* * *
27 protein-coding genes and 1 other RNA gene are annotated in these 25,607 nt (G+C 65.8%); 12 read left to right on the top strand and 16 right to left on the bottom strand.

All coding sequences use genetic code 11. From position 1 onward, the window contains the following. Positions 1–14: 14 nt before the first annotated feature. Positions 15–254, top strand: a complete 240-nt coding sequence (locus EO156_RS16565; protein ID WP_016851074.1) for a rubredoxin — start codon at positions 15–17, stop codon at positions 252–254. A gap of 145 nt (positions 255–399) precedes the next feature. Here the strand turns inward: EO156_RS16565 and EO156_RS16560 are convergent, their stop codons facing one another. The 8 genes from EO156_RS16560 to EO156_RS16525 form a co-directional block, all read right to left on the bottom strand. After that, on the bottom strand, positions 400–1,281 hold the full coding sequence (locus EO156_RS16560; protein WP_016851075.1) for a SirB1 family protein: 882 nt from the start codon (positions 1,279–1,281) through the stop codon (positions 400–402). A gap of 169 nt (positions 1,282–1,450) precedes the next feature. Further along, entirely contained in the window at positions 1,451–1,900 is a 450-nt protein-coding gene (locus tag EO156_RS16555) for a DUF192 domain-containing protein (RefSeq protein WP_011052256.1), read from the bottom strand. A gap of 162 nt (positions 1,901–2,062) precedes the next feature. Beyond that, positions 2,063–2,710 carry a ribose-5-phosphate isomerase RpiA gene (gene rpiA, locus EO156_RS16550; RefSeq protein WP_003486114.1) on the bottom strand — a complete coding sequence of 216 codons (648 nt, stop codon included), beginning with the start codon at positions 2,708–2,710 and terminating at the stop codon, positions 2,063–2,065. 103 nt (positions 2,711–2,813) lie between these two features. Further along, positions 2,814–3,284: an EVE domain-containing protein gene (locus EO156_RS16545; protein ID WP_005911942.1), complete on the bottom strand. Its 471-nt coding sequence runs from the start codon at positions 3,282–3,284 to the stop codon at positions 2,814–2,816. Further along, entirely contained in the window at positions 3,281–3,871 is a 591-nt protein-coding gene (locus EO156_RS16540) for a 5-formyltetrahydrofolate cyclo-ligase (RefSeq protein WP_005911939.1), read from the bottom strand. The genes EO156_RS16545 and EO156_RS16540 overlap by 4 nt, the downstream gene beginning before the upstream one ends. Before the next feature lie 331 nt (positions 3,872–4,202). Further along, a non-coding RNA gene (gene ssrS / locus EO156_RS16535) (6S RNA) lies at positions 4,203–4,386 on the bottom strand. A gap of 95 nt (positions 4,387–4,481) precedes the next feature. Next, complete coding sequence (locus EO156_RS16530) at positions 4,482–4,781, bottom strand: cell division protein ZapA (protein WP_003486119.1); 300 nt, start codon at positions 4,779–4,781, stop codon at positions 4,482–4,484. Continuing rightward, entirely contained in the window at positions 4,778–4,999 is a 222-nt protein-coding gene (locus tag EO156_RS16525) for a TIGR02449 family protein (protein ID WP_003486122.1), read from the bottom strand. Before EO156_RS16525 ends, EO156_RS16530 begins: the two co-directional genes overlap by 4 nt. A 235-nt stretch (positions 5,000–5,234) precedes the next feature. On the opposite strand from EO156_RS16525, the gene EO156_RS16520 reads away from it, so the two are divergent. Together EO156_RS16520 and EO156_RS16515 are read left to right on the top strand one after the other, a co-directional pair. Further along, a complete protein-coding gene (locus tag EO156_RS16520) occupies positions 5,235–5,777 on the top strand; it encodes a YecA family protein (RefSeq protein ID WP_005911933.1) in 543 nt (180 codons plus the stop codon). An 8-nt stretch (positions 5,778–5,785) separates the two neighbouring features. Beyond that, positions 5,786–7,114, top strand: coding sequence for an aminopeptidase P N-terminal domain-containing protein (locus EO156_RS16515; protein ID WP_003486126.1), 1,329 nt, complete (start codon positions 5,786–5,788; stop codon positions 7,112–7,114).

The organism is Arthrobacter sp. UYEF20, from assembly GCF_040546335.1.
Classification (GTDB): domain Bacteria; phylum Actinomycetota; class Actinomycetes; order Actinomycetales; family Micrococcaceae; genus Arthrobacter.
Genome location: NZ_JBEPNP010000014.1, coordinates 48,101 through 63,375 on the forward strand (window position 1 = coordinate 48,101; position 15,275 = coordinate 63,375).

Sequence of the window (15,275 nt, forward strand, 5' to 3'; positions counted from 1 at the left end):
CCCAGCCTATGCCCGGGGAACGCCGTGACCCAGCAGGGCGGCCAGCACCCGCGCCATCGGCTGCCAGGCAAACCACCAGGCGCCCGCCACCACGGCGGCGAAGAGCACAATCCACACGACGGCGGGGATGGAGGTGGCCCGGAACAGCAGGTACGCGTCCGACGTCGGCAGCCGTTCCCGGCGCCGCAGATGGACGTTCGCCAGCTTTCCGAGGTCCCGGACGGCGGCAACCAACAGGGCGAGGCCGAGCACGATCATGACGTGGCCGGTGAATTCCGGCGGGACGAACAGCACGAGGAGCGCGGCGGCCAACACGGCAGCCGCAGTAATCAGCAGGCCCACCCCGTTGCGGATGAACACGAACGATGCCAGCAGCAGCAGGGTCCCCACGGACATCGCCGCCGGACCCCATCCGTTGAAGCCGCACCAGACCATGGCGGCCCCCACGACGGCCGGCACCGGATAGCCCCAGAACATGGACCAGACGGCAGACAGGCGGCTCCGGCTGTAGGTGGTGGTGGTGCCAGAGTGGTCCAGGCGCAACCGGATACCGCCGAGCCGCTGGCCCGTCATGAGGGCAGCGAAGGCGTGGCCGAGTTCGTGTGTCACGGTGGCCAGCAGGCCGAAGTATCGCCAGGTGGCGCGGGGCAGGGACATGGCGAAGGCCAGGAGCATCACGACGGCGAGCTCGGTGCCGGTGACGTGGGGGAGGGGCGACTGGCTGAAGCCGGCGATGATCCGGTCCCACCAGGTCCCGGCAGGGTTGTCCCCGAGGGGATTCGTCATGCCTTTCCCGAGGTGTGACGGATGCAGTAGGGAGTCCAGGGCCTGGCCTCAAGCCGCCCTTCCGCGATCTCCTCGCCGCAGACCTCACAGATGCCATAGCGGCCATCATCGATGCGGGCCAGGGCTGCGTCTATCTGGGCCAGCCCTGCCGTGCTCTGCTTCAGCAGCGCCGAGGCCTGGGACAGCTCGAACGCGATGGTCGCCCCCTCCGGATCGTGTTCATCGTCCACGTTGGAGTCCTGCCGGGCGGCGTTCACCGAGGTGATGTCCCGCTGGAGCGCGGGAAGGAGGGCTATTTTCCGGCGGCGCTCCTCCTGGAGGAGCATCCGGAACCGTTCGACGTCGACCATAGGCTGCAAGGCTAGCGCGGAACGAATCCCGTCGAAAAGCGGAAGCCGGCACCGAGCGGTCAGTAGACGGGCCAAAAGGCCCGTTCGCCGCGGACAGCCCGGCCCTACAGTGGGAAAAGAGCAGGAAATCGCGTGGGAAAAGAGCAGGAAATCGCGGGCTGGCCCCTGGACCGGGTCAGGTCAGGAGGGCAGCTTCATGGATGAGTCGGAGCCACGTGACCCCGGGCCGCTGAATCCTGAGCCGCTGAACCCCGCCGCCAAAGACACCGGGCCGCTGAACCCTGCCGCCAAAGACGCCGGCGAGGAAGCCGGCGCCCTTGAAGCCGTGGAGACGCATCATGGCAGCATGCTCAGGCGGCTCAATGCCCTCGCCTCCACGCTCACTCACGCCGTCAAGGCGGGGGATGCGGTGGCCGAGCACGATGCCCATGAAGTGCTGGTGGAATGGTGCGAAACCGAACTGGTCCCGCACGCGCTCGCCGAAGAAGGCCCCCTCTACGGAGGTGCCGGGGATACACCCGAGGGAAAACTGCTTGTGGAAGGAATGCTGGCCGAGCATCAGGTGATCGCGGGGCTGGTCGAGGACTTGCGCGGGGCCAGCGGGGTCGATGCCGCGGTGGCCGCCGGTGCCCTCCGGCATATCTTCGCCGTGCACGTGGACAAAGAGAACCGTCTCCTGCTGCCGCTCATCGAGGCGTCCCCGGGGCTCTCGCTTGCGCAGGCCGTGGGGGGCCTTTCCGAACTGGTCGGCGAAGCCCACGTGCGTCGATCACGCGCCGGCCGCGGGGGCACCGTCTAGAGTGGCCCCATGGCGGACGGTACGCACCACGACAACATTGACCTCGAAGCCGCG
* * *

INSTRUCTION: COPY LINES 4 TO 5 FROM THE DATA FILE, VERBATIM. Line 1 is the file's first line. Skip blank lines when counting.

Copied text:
Classification (GTDB): domain Bacteria; phylum Actinomycetota; class Actinomycetes; order Actinomycetales; family Micrococcaceae; genus Arthrobacter.
Genome location: NZ_JBEPNP010000014.1, coordinates 48,101 through 63,375 on the forward strand (window position 1 = coordinate 48,101; position 15,275 = coordinate 63,375).